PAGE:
General News Sector News Therapies — 31 March 2014

Electric shock therapy for mentally ill children will continue to be allowed  in NSW, after a review of the state’s Mental Health Act stopped short of banning  the treatment.

Instead, it is believed the act will be amended to make it mandatory for a  specialist child and adolescent psychiatrist to assess patients aged 16 and  younger, and each individual case to be signed off by the Mental Health Review  Tribunal, before electro-convulsive therapy (ECT).

The draft legislation to amend the Mental Health Act is due to go to cabinet  shortly for consideration and then will be publicly released. It comes as the  Victorian government has resisted pressure to ban ECT for those under 13.bigstockphoto_Sitting_Girl_And_Cat_3565758

Of the 750 people who were treated with ECT in NSW mental health units last  year, four were minors, aged 16 or 17, according to NSW Health. ECT is used to  treat  mental illnesses such as depression, bipolar  or schizophrenia only after  other treatments have failed.

Advocates for mentally ill children argue there needs to be more research  into the risks and benefits of ECT for those under 18.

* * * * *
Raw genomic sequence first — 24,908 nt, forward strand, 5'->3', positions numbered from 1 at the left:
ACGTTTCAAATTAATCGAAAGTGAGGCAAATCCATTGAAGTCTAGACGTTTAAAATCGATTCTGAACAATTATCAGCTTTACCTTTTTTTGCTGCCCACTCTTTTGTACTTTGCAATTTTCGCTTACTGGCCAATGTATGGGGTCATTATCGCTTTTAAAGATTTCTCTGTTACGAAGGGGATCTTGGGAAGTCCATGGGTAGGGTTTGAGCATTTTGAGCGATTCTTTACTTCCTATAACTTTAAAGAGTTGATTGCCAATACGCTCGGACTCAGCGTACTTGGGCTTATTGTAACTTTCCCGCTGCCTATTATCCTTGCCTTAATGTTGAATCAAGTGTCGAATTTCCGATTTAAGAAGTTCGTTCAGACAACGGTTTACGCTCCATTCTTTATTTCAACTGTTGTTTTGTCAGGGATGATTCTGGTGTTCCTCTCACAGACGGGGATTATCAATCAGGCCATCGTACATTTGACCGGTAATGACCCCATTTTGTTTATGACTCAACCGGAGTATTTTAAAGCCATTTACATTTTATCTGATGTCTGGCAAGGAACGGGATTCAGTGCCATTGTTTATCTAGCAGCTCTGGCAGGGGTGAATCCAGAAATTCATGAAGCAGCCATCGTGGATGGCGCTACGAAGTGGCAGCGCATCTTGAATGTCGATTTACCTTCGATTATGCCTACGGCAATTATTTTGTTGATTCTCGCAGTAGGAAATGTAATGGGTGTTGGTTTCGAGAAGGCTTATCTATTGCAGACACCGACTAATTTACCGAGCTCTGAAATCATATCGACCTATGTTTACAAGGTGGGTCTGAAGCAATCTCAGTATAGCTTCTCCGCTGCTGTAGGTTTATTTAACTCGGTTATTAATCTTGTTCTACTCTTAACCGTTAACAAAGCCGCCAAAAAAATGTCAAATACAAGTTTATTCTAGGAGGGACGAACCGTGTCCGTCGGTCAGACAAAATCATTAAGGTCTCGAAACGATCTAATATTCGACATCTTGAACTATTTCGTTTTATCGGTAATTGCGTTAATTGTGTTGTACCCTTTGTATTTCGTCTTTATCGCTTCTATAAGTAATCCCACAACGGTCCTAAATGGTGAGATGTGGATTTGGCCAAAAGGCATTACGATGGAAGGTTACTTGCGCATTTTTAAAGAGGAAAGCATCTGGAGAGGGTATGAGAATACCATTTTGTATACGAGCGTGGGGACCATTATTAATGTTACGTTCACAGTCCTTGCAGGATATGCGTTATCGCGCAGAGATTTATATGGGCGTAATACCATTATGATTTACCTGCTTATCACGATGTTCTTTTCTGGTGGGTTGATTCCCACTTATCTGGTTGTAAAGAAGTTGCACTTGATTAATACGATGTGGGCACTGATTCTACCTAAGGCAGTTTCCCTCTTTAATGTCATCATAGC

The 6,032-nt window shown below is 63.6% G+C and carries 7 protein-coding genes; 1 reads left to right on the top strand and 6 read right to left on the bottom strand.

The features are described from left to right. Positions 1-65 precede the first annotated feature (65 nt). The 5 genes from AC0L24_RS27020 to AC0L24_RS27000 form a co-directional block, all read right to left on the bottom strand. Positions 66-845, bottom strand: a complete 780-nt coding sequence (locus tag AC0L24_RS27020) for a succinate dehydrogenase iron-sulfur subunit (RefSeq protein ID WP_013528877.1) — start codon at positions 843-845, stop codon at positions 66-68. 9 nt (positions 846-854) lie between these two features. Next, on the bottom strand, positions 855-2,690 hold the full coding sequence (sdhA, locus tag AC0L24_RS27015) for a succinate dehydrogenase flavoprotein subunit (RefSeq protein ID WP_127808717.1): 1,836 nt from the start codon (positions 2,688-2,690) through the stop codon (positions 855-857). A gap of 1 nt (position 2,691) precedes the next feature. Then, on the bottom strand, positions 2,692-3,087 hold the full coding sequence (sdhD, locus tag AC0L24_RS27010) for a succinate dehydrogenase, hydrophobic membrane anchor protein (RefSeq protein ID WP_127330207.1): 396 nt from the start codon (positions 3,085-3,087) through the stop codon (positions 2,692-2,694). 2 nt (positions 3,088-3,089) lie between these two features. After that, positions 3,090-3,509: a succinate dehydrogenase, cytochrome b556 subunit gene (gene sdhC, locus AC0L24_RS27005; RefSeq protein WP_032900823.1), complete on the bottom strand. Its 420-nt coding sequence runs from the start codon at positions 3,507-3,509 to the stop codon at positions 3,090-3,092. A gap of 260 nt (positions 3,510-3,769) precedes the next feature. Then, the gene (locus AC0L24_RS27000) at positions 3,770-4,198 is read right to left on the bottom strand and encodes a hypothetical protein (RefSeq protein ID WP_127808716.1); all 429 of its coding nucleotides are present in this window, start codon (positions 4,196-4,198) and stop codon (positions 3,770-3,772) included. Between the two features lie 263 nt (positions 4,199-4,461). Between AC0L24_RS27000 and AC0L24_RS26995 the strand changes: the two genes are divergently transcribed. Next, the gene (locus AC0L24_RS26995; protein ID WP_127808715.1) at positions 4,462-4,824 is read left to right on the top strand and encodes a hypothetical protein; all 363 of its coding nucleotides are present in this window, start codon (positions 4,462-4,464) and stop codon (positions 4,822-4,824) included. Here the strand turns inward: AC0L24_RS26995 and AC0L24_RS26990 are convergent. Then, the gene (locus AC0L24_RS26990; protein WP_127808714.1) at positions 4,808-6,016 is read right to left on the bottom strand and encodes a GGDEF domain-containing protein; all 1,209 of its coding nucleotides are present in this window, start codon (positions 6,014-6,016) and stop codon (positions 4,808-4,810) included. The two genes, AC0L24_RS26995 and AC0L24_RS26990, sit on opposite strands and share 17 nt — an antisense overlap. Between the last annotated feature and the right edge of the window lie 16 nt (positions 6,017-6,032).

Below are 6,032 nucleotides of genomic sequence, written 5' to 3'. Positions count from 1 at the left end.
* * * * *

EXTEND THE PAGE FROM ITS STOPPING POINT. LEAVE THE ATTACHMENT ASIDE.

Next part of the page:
”We’re worried about the impact on a child’s brain development. I wouldn’t  have ECT on kids until more was known about it,” Dr Peri O’Shea, the chief  executive of the NSW Consumer Advisory Group – Mental Health, said.

But University of Sydney professor of child and adolescent psychiatry, Garry  Walter, said there was no evidence  ECT adversely affected brain development in  young people.

”Ethically, how can one justify depriving a young person of a treatment  which is safe and potentially life-saving?” he said.

This article first appeared on ‘Sydney Morning Herald’ on 30 March 2014.


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